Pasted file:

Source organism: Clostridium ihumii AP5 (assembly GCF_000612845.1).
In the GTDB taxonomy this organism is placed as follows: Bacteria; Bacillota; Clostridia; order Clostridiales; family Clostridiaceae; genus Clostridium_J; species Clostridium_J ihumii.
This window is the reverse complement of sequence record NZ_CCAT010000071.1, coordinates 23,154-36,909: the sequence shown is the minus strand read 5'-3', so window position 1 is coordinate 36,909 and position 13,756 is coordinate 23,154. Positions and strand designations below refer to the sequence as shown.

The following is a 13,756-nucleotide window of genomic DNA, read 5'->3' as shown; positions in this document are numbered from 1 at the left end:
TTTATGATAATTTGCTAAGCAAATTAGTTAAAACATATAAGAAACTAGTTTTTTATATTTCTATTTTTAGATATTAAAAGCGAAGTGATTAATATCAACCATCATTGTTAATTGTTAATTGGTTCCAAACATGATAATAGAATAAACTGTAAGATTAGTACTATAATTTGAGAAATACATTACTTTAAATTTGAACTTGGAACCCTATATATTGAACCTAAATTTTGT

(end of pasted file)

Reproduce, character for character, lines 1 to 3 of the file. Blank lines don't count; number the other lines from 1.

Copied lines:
Source organism: Clostridium ihumii AP5 (assembly GCF_000612845.1).
In the GTDB taxonomy this organism is placed as follows: Bacteria; Bacillota; Clostridia; order Clostridiales; family Clostridiaceae; genus Clostridium_J; species Clostridium_J ihumii.
This window is the reverse complement of sequence record NZ_CCAT010000071.1, coordinates 23,154-36,909: the sequence shown is the minus strand read 5'-3', so window position 1 is coordinate 36,909 and position 13,756 is coordinate 23,154. Positions and strand designations below refer to the sequence as shown.